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October 21, 2004 - Image 8

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The Michigan Daily, 2004-10-21

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4

8A - The Michigan Daily - Thursday, October 21, 2004

NEWS

POLLS
Continued from page 1A
UAAO co-chair Stephanie Chang said
their voter-monitoring plan will be a
"ground-breaking" endeavor because it is
specifically aimed at overturning voting
roadblocks that both Asian and Arab
Americans face.
"People are paying attention to the
voting rights of students and other
minorities, but not a lot of people are
paying attention to the barriers Asians and
Arabs face," she said. "When we do this
we are trying to bring it in a new direction
by focusing it on them."
But as the defense fund and its allies
prepare for election day, minority voters in
Michigan should not worry about facing
discrimination at the polls, said Kelly
Chesney, spokeswoman for Michigan's
Department of State. "We do not have
evidence that discrimination goes on in
Michigan," she said. "Instead, we have
a history of well-conducted elections in
Michigan."'
Not only are Michigan's election
officials trained to deal with different
ethnic groups, but officials also come
from the communities they are serving
and interact with their voters on a daily
basis, Chesney said. "We do sensitivity
training and deal with different popu-
lations. Not just different ethnic groups
but people with hearing problems or
disabilities of some sorts. We train
them to deal with all situations, not just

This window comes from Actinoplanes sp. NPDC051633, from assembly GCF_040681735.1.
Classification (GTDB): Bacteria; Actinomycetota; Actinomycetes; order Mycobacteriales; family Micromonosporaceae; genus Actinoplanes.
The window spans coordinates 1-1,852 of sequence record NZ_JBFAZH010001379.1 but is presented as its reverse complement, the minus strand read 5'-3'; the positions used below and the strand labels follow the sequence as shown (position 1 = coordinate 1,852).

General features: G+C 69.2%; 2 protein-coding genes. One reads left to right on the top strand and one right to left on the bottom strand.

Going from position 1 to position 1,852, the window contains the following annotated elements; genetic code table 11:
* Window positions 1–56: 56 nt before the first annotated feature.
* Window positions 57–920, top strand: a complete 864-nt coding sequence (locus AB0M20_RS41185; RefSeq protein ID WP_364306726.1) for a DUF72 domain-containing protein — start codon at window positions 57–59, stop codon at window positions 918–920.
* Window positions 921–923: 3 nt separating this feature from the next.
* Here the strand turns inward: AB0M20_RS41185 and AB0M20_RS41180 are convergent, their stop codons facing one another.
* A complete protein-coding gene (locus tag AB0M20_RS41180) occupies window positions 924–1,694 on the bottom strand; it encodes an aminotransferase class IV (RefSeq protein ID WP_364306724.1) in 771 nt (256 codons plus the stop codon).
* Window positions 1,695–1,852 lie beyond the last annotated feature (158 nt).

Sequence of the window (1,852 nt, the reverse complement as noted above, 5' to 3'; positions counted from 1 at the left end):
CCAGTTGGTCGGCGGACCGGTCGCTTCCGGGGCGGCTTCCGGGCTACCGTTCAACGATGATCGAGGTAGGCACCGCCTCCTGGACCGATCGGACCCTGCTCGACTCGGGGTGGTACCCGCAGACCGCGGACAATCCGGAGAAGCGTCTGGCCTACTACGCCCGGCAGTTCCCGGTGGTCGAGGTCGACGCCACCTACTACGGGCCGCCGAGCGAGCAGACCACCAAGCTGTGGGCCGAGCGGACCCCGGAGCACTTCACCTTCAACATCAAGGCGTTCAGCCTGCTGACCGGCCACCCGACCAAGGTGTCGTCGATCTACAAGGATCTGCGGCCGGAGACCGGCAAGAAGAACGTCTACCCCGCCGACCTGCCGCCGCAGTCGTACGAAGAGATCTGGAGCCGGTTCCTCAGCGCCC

race," she added.
In the meantime, Fung said their
workers will monitor the sites in
Michigan and seven other states by
offering direct information to voters
who have experienced problems with
voting. She also said they will have a
multilingual election hotline to assist
voters who may have encountered
problems and if needed, can call a
local attorney to intervene on their
behalf. Defense funds attorneys are
also at work checking up on election
registration offices to ensure voters are
registered correctly, Fung added.
In tandem, the defense fund hopes
to gain voter information from the
project, which could be used as a
long-term method to resolve polling
site issues.
Chang said in addition to providing
guidance to voters, the 60 to 70
student volunteers from the University
will monitor polling sites in Detroit,
Hamtramck, Dearborn and Ann
Arbor by conducting exit-poll surveys,
tallying the number of voters who feel
they were discriminated against and
for whom they voted.
Having this information can also be
used in future litigation if polling sites
show prevalent problems, Mallik said.
Ultimately it will lead to the improved
security of minority voting rights, she
added.
i"By getting voters to respond to
the survey, we will be collecting
important information about Asian
American voting patterns and expe-
riences. This can be used to better
serve the minority community in
later elections and ensure that their
voices be heard."

Padilla lawyer
calls detention
unconstitutional

I

CHARLESTON, S.C. (AP) -
Attorneys for alleged enemy combat-
ant Jose Padilla argued yesterday that
the president has no authority to order
anyone held indefinitely without charg-
es, nor does any federal law allow such
detentions.
Padilla, a U.S. citizen whom the gov-
ernment alleges was part of an al-Qaida
plot to set off a radiological bomb, is
being held at the brig at the Charleston
Naval Weapons Station.
"The Constitution grants the presi-
dent no power to detain a citizen
seized in a civilian setting in the
United States and to imprison him,
indefinitely and without charge, in a
military brig," the lawyers said in a
court filing. "No statute authorizes
such detention."
The motion asks that Padilla be freed
while the government decides whether
to bring criminal charges.
Padilla, who was born in New York
City, was arrested in Chicago after the
2001 terror attacks. He was later desig-
nated an enemy combatant, brought to
the brig and prevented from challenging
his detention.
His attorneys sued, and last year the
2nd U.S. Circuit Court of Appeals in
New York ordered him released unless
the government charged him with a
crime.
The U.S. Supreme Court, without
ruling on the merits of the case, decided